What does the future hold for the Baby Boomers and beyond? In a recent article, Harry Moody, Director of Academic Affairs at AARP, outlined a number of distinct possibilities. Among the most promising outlooks for Americans are two of his predictions: Social Security: Trustees of this fund estimate that there is enough money to pay full benefits through the year 2037 without changing any aspect of the program. The notion that social security is broke is wrong! With some tweaking of the system, Social Security’s solvency can be extended through 2067. This is good news for us and our children, and also our grandchildren, if we make some small moves that guarantee this valuable social program. Medicare: This program is in less good shape than Social Security. Its condition was substantially improved by the Health Care Reform Law of 2010. Instead of running out of money in 2017, it will now be secure until 2029. However, health care costs must be contained. How to do this is open to many points of view, including allowing older people to have more say in how their lives are lived and ended. From: Reflecting on the 21st Century by H. R. Moody, Generations: Journal of the American Society on Aging. 2010, 34, 23-27.

Couch Potato Alarm
We all know that television is addictive, but we didn’t realize that it can seriously shorten our life span. At least this research reported by the Australian Bureau of Statistics and a lifestyle study of ten years suggests. The study controlled for other variables that could shorten the life span -- age, weight, smoking, education, hypertension and cholesterol levels. They found that people who watched a lifetime average of six hours of TV a day could expect to live almost five years less than people who spent no time in front of the tube. On average, every single hour of TV viewed after age 25 reduced the viewer’s life expectancy by 22 minutes. Of course, this figure is a mathematical calculation of averages, but it is worth noting. There are many factors that could contribute to this finding beyond watching the TV. Perhaps it is related to the lack of other things, such as exercise beyond going to the refrigerator for another Fosters. From: Study: Each hour of television shortens life by 22 minutes, Personal Health, Philadelphia Inquirer, C2. Research was originally published in the British Journal of Sports Medicine.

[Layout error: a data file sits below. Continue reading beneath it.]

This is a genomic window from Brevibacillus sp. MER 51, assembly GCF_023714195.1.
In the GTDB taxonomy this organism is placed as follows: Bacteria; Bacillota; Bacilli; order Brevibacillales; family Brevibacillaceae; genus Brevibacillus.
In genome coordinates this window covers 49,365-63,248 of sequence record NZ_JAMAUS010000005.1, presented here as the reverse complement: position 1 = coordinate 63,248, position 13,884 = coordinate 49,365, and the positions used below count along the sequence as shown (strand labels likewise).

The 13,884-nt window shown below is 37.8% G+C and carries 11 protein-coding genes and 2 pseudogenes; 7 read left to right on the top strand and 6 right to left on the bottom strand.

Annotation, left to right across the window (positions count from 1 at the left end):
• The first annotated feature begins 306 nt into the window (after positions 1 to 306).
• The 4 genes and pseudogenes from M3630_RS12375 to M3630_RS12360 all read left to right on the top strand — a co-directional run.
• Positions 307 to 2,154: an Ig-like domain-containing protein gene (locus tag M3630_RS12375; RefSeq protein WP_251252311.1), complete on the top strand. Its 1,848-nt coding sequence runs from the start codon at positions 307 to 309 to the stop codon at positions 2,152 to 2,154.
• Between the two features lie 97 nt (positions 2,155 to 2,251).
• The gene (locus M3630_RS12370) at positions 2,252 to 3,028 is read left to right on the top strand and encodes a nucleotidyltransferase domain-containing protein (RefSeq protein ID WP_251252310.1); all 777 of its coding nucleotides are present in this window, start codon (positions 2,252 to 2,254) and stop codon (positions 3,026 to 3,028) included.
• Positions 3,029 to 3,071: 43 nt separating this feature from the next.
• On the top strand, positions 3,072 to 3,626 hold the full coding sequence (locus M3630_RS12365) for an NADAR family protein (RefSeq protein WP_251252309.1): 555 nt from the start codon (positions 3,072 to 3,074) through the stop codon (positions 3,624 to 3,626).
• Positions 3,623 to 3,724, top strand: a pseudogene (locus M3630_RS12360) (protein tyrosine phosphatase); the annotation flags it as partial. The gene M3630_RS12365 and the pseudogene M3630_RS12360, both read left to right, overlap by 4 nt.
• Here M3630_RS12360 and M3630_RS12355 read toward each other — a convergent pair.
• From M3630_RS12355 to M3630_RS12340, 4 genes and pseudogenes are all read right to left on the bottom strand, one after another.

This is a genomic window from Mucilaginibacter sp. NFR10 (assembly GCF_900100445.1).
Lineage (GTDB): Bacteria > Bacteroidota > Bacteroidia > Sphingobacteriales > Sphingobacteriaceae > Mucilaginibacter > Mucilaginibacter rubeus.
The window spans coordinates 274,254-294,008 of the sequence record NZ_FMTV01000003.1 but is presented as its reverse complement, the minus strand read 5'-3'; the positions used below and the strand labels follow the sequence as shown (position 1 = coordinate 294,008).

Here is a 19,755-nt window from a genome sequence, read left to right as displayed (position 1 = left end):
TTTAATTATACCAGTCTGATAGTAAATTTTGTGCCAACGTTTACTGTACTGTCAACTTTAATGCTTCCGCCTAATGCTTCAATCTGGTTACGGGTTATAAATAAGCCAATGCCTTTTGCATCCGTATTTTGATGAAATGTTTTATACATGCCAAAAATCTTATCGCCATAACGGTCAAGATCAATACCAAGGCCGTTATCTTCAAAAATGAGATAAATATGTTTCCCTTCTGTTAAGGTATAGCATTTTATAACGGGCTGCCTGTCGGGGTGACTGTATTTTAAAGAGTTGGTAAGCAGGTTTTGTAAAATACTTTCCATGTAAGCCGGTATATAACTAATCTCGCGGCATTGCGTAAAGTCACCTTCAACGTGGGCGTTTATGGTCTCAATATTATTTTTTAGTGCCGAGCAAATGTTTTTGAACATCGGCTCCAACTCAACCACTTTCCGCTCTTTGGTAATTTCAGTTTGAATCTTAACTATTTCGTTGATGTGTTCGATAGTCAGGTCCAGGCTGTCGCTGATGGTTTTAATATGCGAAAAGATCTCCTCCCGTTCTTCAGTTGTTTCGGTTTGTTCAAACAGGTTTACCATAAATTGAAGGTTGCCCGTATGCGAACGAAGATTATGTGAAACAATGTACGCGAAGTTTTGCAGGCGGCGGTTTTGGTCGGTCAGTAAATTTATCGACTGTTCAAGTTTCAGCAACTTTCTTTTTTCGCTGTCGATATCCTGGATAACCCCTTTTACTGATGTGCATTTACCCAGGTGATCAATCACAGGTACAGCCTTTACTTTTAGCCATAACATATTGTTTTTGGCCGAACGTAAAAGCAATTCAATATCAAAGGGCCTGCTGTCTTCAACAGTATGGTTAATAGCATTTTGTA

Aging Together: Dementia, Friendship & Flourishing Communities, by Susan H. McFadden & John T. McFadden, Baltimore: Johns Hopkins University Press, 2011. A major theme of this engaging book is that people diagnosed with forms of dementia can be appreciated in new ways, for their potentials as well as their cognitive deficits. In addition, patients, themselves, are becoming organized in support of their needs and willing to stand up for their rights to be treated as full citizens and worthy members of their communities. This sea change has significant implications for the growing population of people over the age of 65, who are closest to the time when this diagnosis may be applied to them, as well as for their families, their friends, and their neighbors.